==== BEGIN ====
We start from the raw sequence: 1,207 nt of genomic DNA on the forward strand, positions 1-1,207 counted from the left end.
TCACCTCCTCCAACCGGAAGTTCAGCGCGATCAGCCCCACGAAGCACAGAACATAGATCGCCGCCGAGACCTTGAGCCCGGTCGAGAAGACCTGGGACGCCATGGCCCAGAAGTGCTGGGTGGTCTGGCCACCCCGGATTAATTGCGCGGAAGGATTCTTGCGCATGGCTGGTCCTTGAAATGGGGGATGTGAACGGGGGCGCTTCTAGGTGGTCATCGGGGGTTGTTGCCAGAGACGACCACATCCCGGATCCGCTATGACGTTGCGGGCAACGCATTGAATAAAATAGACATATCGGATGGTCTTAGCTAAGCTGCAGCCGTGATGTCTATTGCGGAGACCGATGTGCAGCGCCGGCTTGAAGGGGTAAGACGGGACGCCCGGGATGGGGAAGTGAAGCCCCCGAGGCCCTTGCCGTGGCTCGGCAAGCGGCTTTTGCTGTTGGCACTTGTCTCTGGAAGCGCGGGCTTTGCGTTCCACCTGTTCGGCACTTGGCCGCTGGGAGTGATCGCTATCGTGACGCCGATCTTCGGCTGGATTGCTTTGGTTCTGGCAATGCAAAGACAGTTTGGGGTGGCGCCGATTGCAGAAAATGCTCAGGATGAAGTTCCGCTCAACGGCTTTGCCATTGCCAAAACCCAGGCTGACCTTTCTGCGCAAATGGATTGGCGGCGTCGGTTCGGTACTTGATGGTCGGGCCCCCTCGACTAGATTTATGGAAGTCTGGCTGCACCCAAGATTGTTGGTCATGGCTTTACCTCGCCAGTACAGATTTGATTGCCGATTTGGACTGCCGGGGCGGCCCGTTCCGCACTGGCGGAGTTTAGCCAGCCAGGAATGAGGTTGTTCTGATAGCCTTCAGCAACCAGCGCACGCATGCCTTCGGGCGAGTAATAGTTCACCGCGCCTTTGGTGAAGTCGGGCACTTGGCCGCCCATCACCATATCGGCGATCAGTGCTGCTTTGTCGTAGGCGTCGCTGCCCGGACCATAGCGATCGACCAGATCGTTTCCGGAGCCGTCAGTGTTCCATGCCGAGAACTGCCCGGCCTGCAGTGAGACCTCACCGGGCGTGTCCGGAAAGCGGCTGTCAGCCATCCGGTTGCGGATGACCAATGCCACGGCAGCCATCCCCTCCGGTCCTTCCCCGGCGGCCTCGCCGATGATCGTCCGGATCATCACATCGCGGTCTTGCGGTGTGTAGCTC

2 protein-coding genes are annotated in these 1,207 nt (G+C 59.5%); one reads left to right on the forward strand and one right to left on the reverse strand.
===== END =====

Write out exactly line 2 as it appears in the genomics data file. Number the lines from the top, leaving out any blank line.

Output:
TCACCTCCTCCAACCGGAAGTTCAGCGCGATCAGCCCCACGAAGCACAGAACATAGATCGCCGCCGAGACCTTGAGCCCGGTCGAGAAGACCTGGGACGCCATGGCCCAGAAGTGCTGGGTGGTCTGGCCACCCCGGATTAATTGCGCGGAAGGATTCTTGCGCATGGCTGGTCCTTGAAATGGGGGATGTGAACGGGGGCGCTTCTAGGTGGTCATCGGGGGTTGTTGCCAGAGACGACCACATCCCGGATCCGCTATGACGTTGCGGGCAACGCATTGAATAAAATAGACATATCGGATGGTCTTAGCTAAGCTGCAGCCGTGATGTCTATTGCGGAGACCGATGTGCAGCGCCGGCTTGAAGGGGTAAGACGGGACGCCCGGGATGGGGAAGTGAAGCCCCCGAGGCCCTTGCCGTGGCTCGGCAAGCGGCTTTTGCTGTTGGCACTTGTCTCTGGAAGCGCGGGCTTTGCGTTCCACCTGTTCGGCACTTGGCCGCTGGGAGTGATCGCTATCGTGACGCCGATCTTCGGCTGGATTGCTTTGGTTCTGGCAATGCAAAGACAGTTTGGGGTGGCGCCGATTGCAGAAAATGCTCAGGATGAAGTTCCGCTCAACGGCTTTGCCATTGCCAAAACCCAGGCTGACCTTTCTGCGCAAATGGATTGGCGGCGTCGGTTCGGTACTTGATGGTCGGGCCCCCTCGACTAGATTTATGGAAGTCTGGCTGCACCCAAGATTGTTGGTCATGGCTTTACCTCGCCAGTACAGATTTGATTGCCGATTTGGACTGCCGGGGCGGCCCGTTCCGCACTGGCGGAGTTTAGCCAGCCAGGAATGAGGTTGTTCTGATAGCCTTCAGCAACCAGCGCACGCATGCCTTCGGGCGAGTAATAGTTCACCGCGCCTTTGGTGAAGTCGGGCACTTGGCCGCCCATCACCATATCGGCGATCAGTGCTGCTTTGTCGTAGGCGTCGCTGCCCGGACCATAGCGATCGACCAGATCGTTTCCGGAGCCGTCAGTGTTCCATGCCGAGAACTGCCCGGCCTGCAGTGAGACCTCACCGGGCGTGTCCGGAAAGCGGCTGTCAGCCATCCGGTTGCGGATGACCAATGCCACGGCAGCCATCCCCTCCGGTCCTTCCCCGGCGGCCTCGCCGATGATCGTCCGGATCATCACATCGCGGTCTTGCGGTGTGTAGCTC